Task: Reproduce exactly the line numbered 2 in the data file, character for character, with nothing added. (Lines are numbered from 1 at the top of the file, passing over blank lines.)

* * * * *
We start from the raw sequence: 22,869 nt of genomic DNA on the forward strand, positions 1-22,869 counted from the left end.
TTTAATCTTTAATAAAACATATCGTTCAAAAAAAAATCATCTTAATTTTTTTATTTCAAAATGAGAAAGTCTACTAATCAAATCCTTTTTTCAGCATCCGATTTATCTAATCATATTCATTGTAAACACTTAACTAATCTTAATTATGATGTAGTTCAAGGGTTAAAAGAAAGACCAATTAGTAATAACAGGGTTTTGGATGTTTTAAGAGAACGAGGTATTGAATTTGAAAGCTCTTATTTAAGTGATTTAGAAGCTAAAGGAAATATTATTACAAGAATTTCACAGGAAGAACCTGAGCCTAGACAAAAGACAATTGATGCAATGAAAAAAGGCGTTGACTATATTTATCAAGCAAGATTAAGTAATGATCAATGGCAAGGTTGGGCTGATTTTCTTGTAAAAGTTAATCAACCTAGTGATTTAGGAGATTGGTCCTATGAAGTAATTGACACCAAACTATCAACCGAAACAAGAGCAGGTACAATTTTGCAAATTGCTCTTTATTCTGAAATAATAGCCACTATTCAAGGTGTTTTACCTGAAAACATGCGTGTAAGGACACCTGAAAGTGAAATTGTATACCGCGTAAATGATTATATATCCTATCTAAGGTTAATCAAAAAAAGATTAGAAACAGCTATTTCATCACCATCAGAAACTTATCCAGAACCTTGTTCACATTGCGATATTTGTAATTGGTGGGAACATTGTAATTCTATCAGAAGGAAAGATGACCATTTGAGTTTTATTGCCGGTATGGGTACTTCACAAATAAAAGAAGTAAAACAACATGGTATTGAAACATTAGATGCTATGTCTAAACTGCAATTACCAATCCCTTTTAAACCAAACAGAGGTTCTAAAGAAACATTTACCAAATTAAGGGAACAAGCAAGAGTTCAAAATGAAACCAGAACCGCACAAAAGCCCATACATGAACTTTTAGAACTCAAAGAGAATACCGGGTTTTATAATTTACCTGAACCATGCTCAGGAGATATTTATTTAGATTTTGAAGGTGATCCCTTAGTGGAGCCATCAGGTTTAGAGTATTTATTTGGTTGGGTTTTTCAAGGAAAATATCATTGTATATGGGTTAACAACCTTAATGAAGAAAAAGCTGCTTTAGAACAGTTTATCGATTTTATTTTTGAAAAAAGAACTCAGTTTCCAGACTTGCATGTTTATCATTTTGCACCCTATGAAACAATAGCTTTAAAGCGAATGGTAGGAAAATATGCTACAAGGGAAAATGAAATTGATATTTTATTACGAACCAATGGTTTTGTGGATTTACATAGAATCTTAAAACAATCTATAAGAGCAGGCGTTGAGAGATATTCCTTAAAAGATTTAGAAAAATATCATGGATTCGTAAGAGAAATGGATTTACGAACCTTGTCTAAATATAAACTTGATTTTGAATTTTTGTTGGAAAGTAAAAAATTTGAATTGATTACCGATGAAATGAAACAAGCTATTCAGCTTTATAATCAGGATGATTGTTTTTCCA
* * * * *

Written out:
TTTAATCTTTAATAAAACATATCGTTCAAAAAAAAATCATCTTAATTTTTTTATTTCAAAATGAGAAAGTCTACTAATCAAATCCTTTTTTCAGCATCCGATTTATCTAATCATATTCATTGTAAACACTTAACTAATCTTAATTATGATGTAGTTCAAGGGTTAAAAGAAAGACCAATTAGTAATAACAGGGTTTTGGATGTTTTAAGAGAACGAGGTATTGAATTTGAAAGCTCTTATTTAAGTGATTTAGAAGCTAAAGGAAATATTATTACAAGAATTTCACAGGAAGAACCTGAGCCTAGACAAAAGACAATTGATGCAATGAAAAAAGGCGTTGACTATATTTATCAAGCAAGATTAAGTAATGATCAATGGCAAGGTTGGGCTGATTTTCTTGTAAAAGTTAATCAACCTAGTGATTTAGGAGATTGGTCCTATGAAGTAATTGACACCAAACTATCAACCGAAACAAGAGCAGGTACAATTTTGCAAATTGCTCTTTATTCTGAAATAATAGCCACTATTCAAGGTGTTTTACCTGAAAACATGCGTGTAAGGACACCTGAAAGTGAAATTGTATACCGCGTAAATGATTATATATCCTATCTAAGGTTAATCAAAAAAAGATTAGAAACAGCTATTTCATCACCATCAGAAACTTATCCAGAACCTTGTTCACATTGCGATATTTGTAATTGGTGGGAACATTGTAATTCTATCAGAAGGAAAGATGACCATTTGAGTTTTATTGCCGGTATGGGTACTTCACAAATAAAAGAAGTAAAACAACATGGTATTGAAACATTAGATGCTATGTCTAAACTGCAATTACCAATCCCTTTTAAACCAAACAGAGGTTCTAAAGAAACATTTACCAAATTAAGGGAACAAGCAAGAGTTCAAAATGAAACCAGAACCGCACAAAAGCCCATACATGAACTTTTAGAACTCAAAGAGAATACCGGGTTTTATAATTTACCTGAACCATGCTCAGGAGATATTTATTTAGATTTTGAAGGTGATCCCTTAGTGGAGCCATCAGGTTTAGAGTATTTATTTGGTTGGGTTTTTCAAGGAAAATATCATTGTATATGGGTTAACAACCTTAATGAAGAAAAAGCTGCTTTAGAACAGTTTATCGATTTTATTTTTGAAAAAAGAACTCAGTTTCCAGACTTGCATGTTTATCATTTTGCACCCTATGAAACAATAGCTTTAAAGCGAATGGTAGGAAAATATGCTACAAGGGAAAATGAAATTGATATTTTATTACGAACCAATGGTTTTGTGGATTTACATAGAATCTTAAAACAATCTATAAGAGCAGGCGTTGAGAGATATTCCTTAAAAGATTTAGAAAAATATCATGGATTCGTAAGAGAAATGGATTTACGAACCTTGTCTAAATATAAACTTGATTTTGAATTTTTGTTGGAAAGTAAAAAATTTGAATTGATTACCGATGAAATGAAACAAGCTATTCAGCTTTATAATCAGGATGATTGTTTTTCCA